Nearly 700,000 Acres of Wildlands in California Designated Wilderness

Mar 25, 2009

SAN FRANCISCO — The U.S. House of Representative approved a landmark wild land and rivers protection bill by a vote of 285 to 140 today, following years of bipartisan work to protect hundreds of thousands of acres of wilderness. The legislation which passed the U.S. Senate on March 19, will now head to President Obama’s desk. Mr. Obama is expected to sign the legislation.

“We’re ecstatic,” said Sam Goldman, California wilderness coordinator at The Wilderness Society. “The California measures have broad support in our local communities and across the state because they will protect forever some of our state’s most precious wild lands and rivers.”

Three parts of the legislation would impact California, together protecting almost 700,000 acres of California wild lands as wilderness and nearly 105 miles of rivers and streams as wild and scenic rivers These measures include:

  • The Eastern Sierra and Northern San Gabriel Wild Heritage Act, sponsored by Sen. Barbara Boxer (D-CA) and Rep. Howard “Buck” McKeon (R-CA), to permanently protect more than 470,000 acres of wilderness and 73 miles of wild and scenic rivers;
     
  • The California Desert and Mountain Heritage Act, sponsored by Sen. Boxer and Rep. Mary Bono Mack (R-CA), which will protect more than 190,000 acres as wilderness and 31 miles of wild and scenic river in Riverside County;
     
  • The Sequoia and Kings Canyon National Park Wilderness Act, sponsored by Sen. Boxer and Rep. Jim Costa (D-CA), to designate some 77,000 acres of wilderness.

“The sponsors of these bills, along with Senator Dianne Feinstein (D-CA), have been champions for wilderness protection in California,” Goldman added. “We appreciate their hard work to pass these important wilderness bills this Congress, ensuring a lasting legacy for the many people who use and enjoy these wild lands.”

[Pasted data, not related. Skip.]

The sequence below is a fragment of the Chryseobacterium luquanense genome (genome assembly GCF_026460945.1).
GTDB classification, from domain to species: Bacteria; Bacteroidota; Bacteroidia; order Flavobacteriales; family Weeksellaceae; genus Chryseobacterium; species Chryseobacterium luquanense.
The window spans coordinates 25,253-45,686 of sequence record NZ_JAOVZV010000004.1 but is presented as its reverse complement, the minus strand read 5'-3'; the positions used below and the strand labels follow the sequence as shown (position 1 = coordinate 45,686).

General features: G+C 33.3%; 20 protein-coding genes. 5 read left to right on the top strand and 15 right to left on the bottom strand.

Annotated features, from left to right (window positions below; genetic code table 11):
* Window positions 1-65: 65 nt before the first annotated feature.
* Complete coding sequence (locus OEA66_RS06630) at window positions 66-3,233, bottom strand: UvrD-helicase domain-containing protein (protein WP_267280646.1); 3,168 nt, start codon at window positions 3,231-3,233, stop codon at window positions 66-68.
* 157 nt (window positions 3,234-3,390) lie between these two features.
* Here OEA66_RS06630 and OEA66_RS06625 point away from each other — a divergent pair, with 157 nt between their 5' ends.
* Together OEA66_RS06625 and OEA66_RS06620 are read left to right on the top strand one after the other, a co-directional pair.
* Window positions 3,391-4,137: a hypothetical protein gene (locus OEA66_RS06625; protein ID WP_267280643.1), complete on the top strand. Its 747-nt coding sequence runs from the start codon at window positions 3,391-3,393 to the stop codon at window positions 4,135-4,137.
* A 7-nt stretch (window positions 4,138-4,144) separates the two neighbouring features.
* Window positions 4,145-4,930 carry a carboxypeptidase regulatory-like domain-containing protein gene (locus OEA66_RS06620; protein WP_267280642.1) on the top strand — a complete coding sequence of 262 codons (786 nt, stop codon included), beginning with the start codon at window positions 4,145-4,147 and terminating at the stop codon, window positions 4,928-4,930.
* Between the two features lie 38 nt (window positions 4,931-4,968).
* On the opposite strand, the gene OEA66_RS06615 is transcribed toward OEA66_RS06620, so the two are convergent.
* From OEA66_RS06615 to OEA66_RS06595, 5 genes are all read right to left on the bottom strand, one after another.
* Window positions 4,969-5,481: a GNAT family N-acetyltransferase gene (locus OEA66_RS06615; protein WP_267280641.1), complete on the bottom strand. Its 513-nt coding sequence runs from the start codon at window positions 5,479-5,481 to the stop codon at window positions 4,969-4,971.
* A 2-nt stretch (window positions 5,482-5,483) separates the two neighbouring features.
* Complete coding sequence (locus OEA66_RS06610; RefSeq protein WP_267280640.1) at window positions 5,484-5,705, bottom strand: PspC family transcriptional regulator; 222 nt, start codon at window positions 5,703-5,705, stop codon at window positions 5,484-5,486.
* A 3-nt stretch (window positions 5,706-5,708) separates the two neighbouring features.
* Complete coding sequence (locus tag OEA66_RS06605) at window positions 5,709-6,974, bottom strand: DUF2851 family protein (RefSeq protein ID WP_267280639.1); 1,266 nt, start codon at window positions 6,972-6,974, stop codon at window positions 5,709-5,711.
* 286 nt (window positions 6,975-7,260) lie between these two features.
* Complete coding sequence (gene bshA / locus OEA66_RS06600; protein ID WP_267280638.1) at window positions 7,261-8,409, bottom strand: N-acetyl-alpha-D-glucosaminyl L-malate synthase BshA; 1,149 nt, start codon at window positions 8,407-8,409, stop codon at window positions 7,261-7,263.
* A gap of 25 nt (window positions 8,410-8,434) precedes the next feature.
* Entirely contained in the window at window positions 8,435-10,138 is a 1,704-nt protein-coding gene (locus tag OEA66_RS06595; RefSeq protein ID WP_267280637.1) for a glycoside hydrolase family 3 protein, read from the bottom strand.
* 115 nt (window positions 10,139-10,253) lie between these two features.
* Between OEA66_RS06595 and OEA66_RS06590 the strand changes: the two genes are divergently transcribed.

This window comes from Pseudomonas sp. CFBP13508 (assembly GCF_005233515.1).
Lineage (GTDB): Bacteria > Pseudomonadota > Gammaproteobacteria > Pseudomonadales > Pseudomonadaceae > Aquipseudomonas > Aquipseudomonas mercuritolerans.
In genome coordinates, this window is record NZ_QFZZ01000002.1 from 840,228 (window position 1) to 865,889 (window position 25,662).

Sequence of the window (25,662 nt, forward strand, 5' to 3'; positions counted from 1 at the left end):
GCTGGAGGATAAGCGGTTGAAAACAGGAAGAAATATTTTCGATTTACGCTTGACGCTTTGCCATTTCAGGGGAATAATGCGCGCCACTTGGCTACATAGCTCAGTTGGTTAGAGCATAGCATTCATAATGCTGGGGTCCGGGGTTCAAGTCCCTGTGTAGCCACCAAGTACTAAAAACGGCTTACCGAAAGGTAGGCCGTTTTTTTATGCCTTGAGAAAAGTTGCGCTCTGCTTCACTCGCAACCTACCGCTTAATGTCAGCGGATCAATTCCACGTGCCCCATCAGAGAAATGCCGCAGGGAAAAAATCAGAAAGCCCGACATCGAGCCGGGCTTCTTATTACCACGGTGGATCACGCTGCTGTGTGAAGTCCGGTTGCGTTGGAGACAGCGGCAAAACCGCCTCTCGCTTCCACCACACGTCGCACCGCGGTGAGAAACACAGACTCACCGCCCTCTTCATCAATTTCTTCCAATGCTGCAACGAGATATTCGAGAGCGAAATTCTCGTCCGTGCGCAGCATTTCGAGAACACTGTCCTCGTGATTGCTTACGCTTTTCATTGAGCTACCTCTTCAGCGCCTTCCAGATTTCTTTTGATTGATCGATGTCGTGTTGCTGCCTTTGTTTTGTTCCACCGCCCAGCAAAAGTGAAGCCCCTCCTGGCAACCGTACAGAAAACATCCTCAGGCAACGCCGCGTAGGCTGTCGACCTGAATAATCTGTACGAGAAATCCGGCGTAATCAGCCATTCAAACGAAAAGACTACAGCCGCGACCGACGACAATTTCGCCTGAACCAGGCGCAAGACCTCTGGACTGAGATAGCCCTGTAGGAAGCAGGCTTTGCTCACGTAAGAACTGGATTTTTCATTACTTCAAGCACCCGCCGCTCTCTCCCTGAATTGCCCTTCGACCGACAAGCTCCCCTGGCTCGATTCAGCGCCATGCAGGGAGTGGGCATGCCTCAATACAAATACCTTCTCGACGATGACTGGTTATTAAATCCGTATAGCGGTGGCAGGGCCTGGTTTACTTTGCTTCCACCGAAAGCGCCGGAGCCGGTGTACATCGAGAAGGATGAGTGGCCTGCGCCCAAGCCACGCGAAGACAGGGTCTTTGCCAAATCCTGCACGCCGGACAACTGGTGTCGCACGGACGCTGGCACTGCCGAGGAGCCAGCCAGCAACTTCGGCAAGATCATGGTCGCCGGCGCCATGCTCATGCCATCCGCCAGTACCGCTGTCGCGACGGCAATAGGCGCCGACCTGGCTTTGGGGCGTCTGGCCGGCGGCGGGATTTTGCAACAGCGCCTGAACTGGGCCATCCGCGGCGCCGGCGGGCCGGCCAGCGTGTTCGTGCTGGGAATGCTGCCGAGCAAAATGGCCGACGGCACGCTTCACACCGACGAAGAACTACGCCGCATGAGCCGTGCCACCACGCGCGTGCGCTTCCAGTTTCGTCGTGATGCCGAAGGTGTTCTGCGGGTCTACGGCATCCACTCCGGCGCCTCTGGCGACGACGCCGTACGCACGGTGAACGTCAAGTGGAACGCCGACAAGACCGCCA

The Wilderness Society, its thousands of members, and the large coalition of organizations involved in protecting wild California fought for Wilderness protections by organizing grassroots, citizen-based campaigns in local communities.

“As California’s population grows, these special areas will become ever more important to those of us who live in the golden state,” said Sally Miller, The Widlerness Society’s senior field representative in the Eastern Sierra where she resides. “The passage of this legislation assures that present and future generations will always have wild places to visit and enjoy.”

“These wonderful landscapes are under tremendous pressure,” Miller added. “Their value to local communities and to all Americans who treasure our natural heritage will remain long after the country has recovered from the economic crisis.”

The Wilderness Society and partner organizations will continue to push for the strongest protection of wild lands and rivers.